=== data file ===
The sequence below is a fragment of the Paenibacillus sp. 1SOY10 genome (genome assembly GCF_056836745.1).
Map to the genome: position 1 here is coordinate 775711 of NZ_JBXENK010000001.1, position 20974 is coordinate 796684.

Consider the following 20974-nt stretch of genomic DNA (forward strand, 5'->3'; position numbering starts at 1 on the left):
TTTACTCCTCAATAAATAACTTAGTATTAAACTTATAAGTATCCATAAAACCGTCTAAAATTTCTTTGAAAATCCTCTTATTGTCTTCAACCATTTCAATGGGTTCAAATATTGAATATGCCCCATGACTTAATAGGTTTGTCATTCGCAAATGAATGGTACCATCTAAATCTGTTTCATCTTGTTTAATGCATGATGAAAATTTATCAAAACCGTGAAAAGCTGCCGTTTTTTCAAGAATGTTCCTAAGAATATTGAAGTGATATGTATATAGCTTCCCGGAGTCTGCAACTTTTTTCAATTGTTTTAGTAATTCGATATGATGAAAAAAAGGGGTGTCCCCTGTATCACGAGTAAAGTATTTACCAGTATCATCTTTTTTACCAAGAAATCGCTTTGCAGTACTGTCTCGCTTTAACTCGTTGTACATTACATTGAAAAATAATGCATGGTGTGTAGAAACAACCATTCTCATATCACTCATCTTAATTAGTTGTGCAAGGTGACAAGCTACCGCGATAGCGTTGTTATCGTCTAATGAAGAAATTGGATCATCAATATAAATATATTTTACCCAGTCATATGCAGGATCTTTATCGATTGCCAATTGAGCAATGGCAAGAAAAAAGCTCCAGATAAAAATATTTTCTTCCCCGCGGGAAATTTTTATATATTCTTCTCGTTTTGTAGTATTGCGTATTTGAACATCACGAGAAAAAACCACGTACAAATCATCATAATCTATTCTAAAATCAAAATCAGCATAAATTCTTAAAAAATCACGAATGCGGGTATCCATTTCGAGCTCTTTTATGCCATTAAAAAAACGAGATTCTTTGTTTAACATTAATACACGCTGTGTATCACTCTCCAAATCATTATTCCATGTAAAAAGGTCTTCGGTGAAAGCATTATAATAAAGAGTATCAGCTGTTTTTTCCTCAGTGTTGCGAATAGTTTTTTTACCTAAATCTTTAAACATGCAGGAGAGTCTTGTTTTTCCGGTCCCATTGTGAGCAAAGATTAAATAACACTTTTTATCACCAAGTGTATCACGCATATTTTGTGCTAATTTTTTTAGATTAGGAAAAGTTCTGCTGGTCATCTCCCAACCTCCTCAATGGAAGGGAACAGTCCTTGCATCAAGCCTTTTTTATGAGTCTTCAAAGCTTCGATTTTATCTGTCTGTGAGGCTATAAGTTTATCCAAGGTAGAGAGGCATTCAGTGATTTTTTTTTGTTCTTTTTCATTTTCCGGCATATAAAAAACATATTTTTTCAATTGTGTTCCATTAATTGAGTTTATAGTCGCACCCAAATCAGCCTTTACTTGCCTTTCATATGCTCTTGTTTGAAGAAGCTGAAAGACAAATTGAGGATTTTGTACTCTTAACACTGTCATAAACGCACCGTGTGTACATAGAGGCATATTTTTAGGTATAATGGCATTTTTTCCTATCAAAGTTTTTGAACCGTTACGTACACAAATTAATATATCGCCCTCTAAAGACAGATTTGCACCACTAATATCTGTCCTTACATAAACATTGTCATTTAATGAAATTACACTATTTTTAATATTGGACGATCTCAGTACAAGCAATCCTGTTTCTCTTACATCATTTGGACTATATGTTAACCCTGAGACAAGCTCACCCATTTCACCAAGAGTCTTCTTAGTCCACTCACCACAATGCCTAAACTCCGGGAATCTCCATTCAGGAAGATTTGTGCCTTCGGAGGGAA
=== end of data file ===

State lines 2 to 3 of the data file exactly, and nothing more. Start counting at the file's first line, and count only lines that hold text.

Map to the genome: position 1 here is coordinate 775711 of NZ_JBXENK010000001.1, position 20974 is coordinate 796684.

Consider the following 20974-nt stretch of genomic DNA (forward strand, 5'->3'; position numbering starts at 1 on the left):